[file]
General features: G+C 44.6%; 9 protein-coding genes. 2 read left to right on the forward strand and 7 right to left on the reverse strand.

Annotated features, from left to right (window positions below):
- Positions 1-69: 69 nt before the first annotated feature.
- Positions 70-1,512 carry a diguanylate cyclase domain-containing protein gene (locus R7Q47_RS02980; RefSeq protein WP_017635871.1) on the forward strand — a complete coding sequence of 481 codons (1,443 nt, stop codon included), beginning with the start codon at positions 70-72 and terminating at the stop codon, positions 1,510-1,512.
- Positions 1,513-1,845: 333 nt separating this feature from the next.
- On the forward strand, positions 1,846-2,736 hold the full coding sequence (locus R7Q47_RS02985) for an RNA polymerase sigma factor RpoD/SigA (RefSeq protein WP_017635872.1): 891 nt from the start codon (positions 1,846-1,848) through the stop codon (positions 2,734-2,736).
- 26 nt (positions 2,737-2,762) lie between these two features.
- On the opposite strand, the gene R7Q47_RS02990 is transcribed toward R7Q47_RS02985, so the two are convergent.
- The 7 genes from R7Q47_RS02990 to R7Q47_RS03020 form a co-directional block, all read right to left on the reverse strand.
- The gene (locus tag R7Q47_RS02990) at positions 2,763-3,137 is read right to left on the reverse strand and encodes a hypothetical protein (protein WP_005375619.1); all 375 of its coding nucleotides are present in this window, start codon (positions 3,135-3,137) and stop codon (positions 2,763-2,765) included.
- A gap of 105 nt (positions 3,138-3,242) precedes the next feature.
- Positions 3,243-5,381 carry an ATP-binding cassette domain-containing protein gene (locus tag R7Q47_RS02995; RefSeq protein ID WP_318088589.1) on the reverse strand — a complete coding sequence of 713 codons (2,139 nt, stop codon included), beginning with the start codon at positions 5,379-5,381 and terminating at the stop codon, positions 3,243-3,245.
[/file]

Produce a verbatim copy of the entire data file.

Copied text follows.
General features: G+C 44.6%; 9 protein-coding genes. 2 read left to right on the forward strand and 7 right to left on the reverse strand.

Annotated features, from left to right (window positions below):
- Positions 1-69: 69 nt before the first annotated feature.
- Positions 70-1,512 carry a diguanylate cyclase domain-containing protein gene (locus R7Q47_RS02980; RefSeq protein WP_017635871.1) on the forward strand — a complete coding sequence of 481 codons (1,443 nt, stop codon included), beginning with the start codon at positions 70-72 and terminating at the stop codon, positions 1,510-1,512.
- Positions 1,513-1,845: 333 nt separating this feature from the next.
- On the forward strand, positions 1,846-2,736 hold the full coding sequence (locus R7Q47_RS02985) for an RNA polymerase sigma factor RpoD/SigA (RefSeq protein WP_017635872.1): 891 nt from the start codon (positions 1,846-1,848) through the stop codon (positions 2,734-2,736).
- 26 nt (positions 2,737-2,762) lie between these two features.
- On the opposite strand, the gene R7Q47_RS02990 is transcribed toward R7Q47_RS02985, so the two are convergent.
- The 7 genes from R7Q47_RS02990 to R7Q47_RS03020 form a co-directional block, all read right to left on the reverse strand.
- The gene (locus tag R7Q47_RS02990) at positions 2,763-3,137 is read right to left on the reverse strand and encodes a hypothetical protein (protein WP_005375619.1); all 375 of its coding nucleotides are present in this window, start codon (positions 3,135-3,137) and stop codon (positions 2,763-2,765) included.
- A gap of 105 nt (positions 3,138-3,242) precedes the next feature.
- Positions 3,243-5,381 carry an ATP-binding cassette domain-containing protein gene (locus tag R7Q47_RS02995; RefSeq protein ID WP_318088589.1) on the reverse strand — a complete coding sequence of 713 codons (2,139 nt, stop codon included), beginning with the start codon at positions 5,379-5,381 and terminating at the stop codon, positions 3,243-3,245.